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Thursday, 6 November 2008

Jacob Aue Sobol:Tokyo

pictures: Jacob Aue Sobol top and Shomei Tomatsu

Jacob Aue Sobol talks about his new book I, Tokyo, in the latest edition of the BJP. He mentions the difficulty of following on from Sabine, his book documenting his love for Sabine, his Inuit girlfriend.

"When I did start taking photographs again, I felt like every photograph had to be connected to my feelings. All of the pictures I took afterwards didn't have this and it drove me to thinking that I shouldn't be a photographer anymore."

Thankfully he got over that and produced the work that made I, Tokyo. Comparisons have been made to Daido Moriyama's work, but Sobol is not concerned. "Some people will say that I have repeated myself. Some will say my work looks too much like someone else's. It's always like that. The important thing for me is to feel that I am present in the work, that it reflects how I felt when I lived in Tokyo, and that the people I had relationships are there in the book."

Sobol's Tokyo pictures are striking, but they are very reminiscent of Daido Moriyama's or Shomei Tomatsu's work. Does that matter? Sobol thinks not, and he's probably right. He's following his path and the images are striking and hit the spot - whether they say anything new about Tokyo, something Moriyama hasn't said, is another matter. But then should Sobol, or anyone else for that matter, be expected to be groundbreaking and shockingly new all the time. Should they have their style and stick to it - or should people be more random and free in their image making?

And the cameras he uses? Ricoh GRS1, Contax T3, Contax G2 for I, Tokyo and just the Ricoh for Sabine. We all love ricohs till they stop working.


Anonymous said...

Your post reminded me of one of my favourite Japanese movies: The woman in the dunes. It's a must see. The black and white photography is similar to the top picture. Look it up and keep up good work. http://en.wikipedia.org/wiki/Woman_in_the_Dunes

colin pantall said...

Thanks anonymous - I'll check it out.

Doug Rickard said...

You have to do something that contains your mark, even if it is built "around", influenced by or an extension of someone else's work. Obviously, you don't have to be truly original to be good... but to be truly special and to make a mark with your work (on others and ultimately on yourself), you have to carve out your own space.

There are plenty out there and plenty to come that carve out niches built on someone else's "vibe" or aesthetic and do good fairly good work... yet they will never leave a lasting mark.

That lasting mark requires your own voice and your own voice needs to speak clearly... and be heard.

(Note: This comment is meant to shed light on the topic - not an opinion on whether or not Jacob does or does not have his own voice)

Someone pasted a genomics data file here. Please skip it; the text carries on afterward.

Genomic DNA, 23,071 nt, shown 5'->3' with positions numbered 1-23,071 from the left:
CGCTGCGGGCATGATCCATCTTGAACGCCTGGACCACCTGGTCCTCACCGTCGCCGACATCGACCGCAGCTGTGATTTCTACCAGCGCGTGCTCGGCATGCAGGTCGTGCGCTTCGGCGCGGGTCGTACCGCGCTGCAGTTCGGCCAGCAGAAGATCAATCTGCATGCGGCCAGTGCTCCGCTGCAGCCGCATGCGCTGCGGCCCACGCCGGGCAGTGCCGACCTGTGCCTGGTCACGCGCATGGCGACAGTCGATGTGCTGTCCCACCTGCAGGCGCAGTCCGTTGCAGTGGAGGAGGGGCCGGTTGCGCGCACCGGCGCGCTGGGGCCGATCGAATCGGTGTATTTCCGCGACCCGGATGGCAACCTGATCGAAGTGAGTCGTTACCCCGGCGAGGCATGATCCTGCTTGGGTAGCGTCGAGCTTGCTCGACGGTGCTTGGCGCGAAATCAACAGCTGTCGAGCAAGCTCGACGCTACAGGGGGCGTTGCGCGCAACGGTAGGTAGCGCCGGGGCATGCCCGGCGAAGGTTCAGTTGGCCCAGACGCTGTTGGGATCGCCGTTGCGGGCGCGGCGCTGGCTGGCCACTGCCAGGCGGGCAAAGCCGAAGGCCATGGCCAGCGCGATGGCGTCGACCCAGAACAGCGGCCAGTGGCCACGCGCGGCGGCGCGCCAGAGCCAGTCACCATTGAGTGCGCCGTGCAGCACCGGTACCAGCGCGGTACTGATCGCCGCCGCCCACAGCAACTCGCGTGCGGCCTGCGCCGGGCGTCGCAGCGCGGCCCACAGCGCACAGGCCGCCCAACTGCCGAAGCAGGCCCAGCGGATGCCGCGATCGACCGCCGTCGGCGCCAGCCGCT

colin pantall said...

Absolutely Doug, but that mark can come from many different places and it can be something as simple as a particular world view or sensibility. I think Sobol had it with Sabine (which is why so many people copy it) but that he's copying himself with Tokyo. Still looks good as far as it goes.

Doug Rickard said...

Colin, yes, I agree for the most part.

On the aspect of "as simple as a particular world view or sensibility"...

If you follow in the path of an aesthetic that is particularly identifiable to another artist, it is difficult to have your "world view" or "sensibility" shine through. That world view or sensibility must then somehow "shout" to be heard, the aesthetic and stamp of the other artist working to cover up and mute your voice.

I think that beyond "world view" and simple sensibility, your aesthetic itself must also contain something special, even an atmosphere or subtext that is somehow your own - if you are to make a mark, over time, as an individual.

Doug Rickard said...

I suppose it is okay to be specific on Jacob here...

Yes, "Sabine" is fk'in fantastic... and "I, Tokyo" in its severe contrast treatment and "vibe" is Moriyama... so much so as to be a tad distracting for me.

colin pantall said...

Absolutely Doug.

Mitch Alland said...

Yes, Sobol comes to Tokyo and starts photographing Shinjuku and — guess what? — it looks just like Moriyama's Shinjuku. You think that "doesn't matter"?


colin pantall said...

Hi Mitch - Moriyama shoots Shinjuku again and it looks just like Moriyama. In a way, I think that matters more than Sobol shooting Shinjuku and looking like Moriyama (who looks like Tomatsu and Klein who look like...).

So no,it doesn't matter. Not at all, not today, not this morning.

What do you think, Mitch? Does it matter? How so?

Anonymous said...

The shaved head?
The dead rat?

Many of the Provoke photographers may have used high contrast imagery, but for Sobol to use the exact same subject matter, in exactly the same way, strikes me at least as mattering.